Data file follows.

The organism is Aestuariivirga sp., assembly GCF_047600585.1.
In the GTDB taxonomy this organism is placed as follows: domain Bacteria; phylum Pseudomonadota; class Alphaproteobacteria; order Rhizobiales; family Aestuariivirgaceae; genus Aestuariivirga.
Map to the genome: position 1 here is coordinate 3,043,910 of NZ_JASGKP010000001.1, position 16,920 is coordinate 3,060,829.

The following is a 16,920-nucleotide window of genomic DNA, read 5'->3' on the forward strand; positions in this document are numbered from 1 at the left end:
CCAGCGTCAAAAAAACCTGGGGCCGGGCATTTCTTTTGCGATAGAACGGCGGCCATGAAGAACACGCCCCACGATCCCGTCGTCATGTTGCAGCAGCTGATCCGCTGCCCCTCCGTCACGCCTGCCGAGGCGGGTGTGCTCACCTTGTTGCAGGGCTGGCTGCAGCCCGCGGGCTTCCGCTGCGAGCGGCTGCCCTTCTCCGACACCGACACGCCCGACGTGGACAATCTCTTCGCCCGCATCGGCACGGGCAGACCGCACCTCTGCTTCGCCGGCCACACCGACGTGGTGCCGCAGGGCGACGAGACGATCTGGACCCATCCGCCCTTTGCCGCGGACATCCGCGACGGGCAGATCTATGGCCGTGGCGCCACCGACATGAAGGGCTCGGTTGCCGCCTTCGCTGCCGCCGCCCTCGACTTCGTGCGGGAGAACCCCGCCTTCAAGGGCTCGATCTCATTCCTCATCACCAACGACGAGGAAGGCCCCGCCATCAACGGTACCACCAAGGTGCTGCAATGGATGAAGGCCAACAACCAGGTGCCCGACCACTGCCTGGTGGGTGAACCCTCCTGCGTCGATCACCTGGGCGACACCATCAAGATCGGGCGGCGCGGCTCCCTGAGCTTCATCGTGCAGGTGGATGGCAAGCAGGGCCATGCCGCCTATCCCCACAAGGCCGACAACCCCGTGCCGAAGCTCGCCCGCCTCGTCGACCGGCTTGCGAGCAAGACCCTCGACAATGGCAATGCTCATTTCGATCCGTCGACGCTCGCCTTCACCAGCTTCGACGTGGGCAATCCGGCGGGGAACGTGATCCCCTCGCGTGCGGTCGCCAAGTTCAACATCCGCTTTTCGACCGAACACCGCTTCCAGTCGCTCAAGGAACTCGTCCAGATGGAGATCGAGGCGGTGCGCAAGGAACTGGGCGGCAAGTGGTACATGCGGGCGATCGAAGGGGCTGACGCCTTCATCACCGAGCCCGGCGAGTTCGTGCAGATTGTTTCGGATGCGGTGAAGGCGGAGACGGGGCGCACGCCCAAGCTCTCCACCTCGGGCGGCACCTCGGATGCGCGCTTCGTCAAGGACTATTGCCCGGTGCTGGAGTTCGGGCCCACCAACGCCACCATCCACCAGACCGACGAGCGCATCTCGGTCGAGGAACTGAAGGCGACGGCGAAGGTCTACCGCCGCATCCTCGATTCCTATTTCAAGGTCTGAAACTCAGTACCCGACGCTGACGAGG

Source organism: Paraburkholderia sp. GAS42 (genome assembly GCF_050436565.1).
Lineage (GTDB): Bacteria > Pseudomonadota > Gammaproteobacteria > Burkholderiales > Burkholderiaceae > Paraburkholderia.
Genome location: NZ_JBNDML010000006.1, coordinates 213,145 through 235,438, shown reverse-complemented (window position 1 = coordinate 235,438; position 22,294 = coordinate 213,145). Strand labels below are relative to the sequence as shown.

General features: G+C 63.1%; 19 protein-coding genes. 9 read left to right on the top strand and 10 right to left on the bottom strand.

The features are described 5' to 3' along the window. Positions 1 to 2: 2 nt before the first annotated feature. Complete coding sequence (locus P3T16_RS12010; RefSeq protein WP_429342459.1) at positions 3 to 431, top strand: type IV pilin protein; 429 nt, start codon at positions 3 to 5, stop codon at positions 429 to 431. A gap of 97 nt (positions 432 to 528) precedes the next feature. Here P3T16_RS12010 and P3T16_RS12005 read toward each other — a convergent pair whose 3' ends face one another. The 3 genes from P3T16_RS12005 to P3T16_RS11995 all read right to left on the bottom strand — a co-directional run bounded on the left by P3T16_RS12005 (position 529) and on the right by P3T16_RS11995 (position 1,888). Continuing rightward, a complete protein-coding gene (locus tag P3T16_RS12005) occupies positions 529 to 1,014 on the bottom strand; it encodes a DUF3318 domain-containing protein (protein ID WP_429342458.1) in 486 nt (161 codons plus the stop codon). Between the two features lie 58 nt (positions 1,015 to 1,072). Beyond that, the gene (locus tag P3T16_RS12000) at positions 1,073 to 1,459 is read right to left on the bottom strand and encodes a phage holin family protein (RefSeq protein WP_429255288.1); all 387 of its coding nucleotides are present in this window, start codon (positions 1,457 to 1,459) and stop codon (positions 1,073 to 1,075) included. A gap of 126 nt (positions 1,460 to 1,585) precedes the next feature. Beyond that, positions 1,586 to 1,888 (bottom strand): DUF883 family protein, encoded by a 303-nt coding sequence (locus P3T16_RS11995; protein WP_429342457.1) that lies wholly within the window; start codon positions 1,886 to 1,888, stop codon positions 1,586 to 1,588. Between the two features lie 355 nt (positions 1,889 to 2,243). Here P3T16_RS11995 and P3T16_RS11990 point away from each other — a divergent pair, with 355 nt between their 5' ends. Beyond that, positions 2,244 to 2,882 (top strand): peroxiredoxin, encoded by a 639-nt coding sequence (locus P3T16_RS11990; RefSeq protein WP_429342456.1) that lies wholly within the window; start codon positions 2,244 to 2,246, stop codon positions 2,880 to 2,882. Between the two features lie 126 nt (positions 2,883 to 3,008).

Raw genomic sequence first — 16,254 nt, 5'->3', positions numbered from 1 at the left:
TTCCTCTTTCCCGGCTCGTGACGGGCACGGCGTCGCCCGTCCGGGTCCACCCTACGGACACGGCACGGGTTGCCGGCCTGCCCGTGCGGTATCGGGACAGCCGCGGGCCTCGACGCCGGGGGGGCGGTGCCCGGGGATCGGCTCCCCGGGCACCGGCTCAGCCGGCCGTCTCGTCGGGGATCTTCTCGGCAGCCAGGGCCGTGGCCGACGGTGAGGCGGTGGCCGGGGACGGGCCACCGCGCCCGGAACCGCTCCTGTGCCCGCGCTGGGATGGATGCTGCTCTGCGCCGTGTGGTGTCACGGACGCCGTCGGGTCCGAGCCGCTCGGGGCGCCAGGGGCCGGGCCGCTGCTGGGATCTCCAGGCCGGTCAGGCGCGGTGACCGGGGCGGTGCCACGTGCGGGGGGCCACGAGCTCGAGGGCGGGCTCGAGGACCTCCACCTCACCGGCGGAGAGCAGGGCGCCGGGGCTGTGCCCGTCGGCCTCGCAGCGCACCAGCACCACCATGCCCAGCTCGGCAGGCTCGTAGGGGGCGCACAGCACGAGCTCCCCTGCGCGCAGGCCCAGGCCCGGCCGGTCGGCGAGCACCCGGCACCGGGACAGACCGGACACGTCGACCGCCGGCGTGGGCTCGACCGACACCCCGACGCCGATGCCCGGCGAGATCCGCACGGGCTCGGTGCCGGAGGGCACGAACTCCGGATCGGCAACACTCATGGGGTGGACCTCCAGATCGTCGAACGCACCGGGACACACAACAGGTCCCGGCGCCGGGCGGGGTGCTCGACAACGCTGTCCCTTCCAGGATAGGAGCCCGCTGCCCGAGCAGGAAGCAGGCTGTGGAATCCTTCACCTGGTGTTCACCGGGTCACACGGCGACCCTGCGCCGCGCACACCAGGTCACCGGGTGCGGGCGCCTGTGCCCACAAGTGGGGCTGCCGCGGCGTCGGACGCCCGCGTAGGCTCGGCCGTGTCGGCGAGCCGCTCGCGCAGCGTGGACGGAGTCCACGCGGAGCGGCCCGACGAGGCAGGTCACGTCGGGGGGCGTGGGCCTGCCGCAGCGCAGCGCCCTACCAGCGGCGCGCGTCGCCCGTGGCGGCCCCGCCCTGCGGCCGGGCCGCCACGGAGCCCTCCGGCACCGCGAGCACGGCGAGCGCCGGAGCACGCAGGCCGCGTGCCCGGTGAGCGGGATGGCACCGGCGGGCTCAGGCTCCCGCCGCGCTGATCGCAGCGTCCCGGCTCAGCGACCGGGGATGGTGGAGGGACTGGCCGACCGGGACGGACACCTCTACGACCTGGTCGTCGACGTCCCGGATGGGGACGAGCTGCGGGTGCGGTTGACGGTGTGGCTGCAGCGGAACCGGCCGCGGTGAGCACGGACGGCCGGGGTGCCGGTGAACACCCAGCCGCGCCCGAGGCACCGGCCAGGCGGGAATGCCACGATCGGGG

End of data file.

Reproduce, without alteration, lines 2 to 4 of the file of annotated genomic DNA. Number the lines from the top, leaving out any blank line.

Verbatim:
In the GTDB taxonomy this organism is placed as follows: domain Bacteria; phylum Pseudomonadota; class Alphaproteobacteria; order Rhizobiales; family Aestuariivirgaceae; genus Aestuariivirga.
Map to the genome: position 1 here is coordinate 3,043,910 of NZ_JASGKP010000001.1, position 16,920 is coordinate 3,060,829.

The following is a 16,920-nucleotide window of genomic DNA, read 5'->3' on the forward strand; positions in this document are numbered from 1 at the left end: